Sometimes vaccines can eradicate widespread disease, like MMR, diphtheria, polio, smallpox. Sometimes they can mired in controversy, like the fight over whether they cause autism. In this case, it's the former.

A study published June 3 in JAMA discusses the first opportunity to assess the association between vaccination and rotavirus disease in a developing country. Rotavirus is a serious virus - it's the leading single cause of severe diarrhea among infants and young children. And unlike some diseases rampant in areas with poor sanitation, rotavirus is pretty much everywhere. In fact, you've almost assuredly been infected with it at least once in your life. Granted, only about 1 in 20,000 kids in the U.S. die before age 5 from the most common strain of rotavirus (A), versus places like Vietnam (1 in 61-113) or Bangladesh (1 in 390-660). Still, it's a difficult issue, and vaccines have only recently entered the U.S. market.

Bar = 100 nm. Electron micrograph, courtesy EPA.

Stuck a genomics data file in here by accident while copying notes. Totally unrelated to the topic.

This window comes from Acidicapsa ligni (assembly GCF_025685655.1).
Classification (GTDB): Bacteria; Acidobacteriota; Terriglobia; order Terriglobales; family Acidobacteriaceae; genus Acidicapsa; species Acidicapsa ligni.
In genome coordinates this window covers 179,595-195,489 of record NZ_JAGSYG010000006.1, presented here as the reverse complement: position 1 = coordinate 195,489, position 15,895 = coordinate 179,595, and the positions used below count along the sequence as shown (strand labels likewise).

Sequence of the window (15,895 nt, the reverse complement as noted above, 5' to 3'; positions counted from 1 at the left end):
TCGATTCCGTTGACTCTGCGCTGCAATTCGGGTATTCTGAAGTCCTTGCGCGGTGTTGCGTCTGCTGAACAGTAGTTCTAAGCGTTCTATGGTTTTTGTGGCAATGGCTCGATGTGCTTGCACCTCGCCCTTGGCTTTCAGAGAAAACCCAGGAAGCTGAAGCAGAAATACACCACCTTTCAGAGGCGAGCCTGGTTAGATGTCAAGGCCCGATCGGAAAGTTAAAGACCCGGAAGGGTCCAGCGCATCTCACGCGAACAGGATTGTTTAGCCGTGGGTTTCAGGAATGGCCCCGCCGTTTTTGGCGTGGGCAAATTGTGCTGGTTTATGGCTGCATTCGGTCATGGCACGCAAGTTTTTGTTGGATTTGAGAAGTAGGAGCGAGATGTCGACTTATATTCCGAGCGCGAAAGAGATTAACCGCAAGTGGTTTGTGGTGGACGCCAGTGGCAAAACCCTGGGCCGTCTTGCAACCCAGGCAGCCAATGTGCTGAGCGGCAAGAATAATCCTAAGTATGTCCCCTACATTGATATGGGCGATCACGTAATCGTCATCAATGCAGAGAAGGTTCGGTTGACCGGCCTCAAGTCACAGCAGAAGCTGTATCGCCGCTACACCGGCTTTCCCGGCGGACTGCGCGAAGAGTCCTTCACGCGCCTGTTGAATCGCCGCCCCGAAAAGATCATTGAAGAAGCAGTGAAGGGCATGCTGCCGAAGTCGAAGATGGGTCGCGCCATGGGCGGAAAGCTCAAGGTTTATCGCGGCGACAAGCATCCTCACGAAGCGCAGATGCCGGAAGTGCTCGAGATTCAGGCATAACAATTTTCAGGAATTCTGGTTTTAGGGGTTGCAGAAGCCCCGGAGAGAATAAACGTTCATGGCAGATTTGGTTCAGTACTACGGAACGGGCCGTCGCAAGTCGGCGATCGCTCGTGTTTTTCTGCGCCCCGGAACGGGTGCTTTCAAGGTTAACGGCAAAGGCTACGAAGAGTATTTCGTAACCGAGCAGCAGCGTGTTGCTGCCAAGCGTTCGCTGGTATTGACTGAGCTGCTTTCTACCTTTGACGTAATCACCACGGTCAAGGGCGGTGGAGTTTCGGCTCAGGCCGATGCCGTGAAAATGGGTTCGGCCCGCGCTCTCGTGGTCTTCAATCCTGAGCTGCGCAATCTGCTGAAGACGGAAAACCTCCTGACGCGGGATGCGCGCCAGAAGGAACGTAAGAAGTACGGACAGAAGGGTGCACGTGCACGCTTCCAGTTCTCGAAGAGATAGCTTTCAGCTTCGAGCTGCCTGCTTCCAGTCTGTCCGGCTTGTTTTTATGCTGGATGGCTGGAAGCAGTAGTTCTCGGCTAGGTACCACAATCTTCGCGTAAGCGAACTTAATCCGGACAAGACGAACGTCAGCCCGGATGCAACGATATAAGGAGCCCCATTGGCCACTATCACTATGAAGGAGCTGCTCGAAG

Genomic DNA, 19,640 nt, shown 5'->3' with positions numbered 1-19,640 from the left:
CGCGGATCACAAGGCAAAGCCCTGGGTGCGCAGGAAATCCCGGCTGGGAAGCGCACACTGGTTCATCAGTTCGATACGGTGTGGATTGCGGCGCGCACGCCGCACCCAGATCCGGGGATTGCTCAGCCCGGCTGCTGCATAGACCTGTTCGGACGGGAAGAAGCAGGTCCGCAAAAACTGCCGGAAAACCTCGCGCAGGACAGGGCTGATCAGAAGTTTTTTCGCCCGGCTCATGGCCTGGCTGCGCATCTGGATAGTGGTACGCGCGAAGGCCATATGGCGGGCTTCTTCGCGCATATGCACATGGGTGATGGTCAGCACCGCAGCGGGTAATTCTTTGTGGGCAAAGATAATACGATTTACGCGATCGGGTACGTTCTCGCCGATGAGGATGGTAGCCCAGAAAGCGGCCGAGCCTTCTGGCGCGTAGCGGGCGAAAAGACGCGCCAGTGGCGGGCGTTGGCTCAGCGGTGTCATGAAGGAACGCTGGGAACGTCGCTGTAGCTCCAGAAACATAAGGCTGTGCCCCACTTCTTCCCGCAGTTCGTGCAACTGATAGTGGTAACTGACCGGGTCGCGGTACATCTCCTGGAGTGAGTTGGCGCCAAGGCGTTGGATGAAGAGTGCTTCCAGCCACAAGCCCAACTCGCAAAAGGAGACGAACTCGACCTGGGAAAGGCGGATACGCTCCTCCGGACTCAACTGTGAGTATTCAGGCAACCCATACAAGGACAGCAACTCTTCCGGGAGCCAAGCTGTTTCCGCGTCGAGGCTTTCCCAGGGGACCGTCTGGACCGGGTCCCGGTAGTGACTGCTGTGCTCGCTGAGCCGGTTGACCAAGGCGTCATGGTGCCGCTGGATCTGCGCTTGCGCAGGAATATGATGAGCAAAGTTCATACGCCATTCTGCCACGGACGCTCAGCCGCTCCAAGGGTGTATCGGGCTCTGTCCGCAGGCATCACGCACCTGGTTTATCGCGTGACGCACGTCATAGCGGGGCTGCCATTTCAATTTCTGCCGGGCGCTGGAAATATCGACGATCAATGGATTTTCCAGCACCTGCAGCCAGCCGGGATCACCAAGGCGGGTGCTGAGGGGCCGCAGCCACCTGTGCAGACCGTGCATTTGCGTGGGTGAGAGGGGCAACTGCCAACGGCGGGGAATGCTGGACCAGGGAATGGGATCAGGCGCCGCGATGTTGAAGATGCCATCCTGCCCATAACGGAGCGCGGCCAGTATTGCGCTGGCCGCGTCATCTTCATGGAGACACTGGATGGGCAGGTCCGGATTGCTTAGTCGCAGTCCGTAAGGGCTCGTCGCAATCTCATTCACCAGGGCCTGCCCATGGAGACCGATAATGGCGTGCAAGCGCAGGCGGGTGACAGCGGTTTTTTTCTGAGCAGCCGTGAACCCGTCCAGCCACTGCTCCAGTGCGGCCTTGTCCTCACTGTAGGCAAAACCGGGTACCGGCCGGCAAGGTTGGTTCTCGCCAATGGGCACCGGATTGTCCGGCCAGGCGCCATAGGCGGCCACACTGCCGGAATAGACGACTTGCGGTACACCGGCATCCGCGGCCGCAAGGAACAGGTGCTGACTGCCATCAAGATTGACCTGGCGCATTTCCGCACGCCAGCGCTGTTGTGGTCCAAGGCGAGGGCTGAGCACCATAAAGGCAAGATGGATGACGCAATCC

A pentavalent rotavirus vaccine prevented 98% of severe rotavirus diarrhea in a trial conducted in the U.S. and Finland, but these are industrialized countries.

The case-control study's primary outcome was the association of RV5 and rotavirus diarrhea requiring overnight admission or intravenous hydration in the emergency department. Of the 285 rotavirus cases, 191 (67%) were severe and 54 (19%) were very severe. The same strain was present in 88% of the cases.

Effectiveness of 3 doses of RV5 against rotavirus disease requiring admission or treatment with intravenous hydration was 46%, the authors report. Against severe rotavirus diarrhea, 58%, and against very severe rotavirus diarrhea, 77%. Not quite up to the 98% mark, but still a significant improvement.

Now all we need is a Bill Gates or Warren Buffett to contribute enough money to get these drugs developed and distributed to people in need.